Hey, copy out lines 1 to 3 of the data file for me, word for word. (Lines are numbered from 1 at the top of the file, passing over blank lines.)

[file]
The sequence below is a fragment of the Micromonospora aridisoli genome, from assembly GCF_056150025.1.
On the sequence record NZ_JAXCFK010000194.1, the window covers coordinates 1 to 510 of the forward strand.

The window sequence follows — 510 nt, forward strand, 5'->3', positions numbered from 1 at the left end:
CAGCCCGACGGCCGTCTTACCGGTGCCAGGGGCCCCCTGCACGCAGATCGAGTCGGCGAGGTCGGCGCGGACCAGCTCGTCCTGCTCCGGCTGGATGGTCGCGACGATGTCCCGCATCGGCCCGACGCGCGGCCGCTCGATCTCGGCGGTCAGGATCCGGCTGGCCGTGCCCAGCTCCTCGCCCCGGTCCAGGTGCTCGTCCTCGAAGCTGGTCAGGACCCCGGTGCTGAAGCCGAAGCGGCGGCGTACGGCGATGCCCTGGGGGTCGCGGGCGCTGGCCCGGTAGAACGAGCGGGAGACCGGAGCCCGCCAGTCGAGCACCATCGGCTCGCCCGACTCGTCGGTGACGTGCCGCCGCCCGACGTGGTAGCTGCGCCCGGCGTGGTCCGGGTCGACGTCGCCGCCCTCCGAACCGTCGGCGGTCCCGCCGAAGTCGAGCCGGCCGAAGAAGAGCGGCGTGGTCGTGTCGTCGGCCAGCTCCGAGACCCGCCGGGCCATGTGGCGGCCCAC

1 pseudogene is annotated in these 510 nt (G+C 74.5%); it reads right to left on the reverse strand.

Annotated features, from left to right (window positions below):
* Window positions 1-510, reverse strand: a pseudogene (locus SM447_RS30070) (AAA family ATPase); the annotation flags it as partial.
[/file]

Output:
The sequence below is a fragment of the Micromonospora aridisoli genome, from assembly GCF_056150025.1.
On the sequence record NZ_JAXCFK010000194.1, the window covers coordinates 1 to 510 of the forward strand.

The window sequence follows — 510 nt, forward strand, 5'->3', positions numbered from 1 at the left end: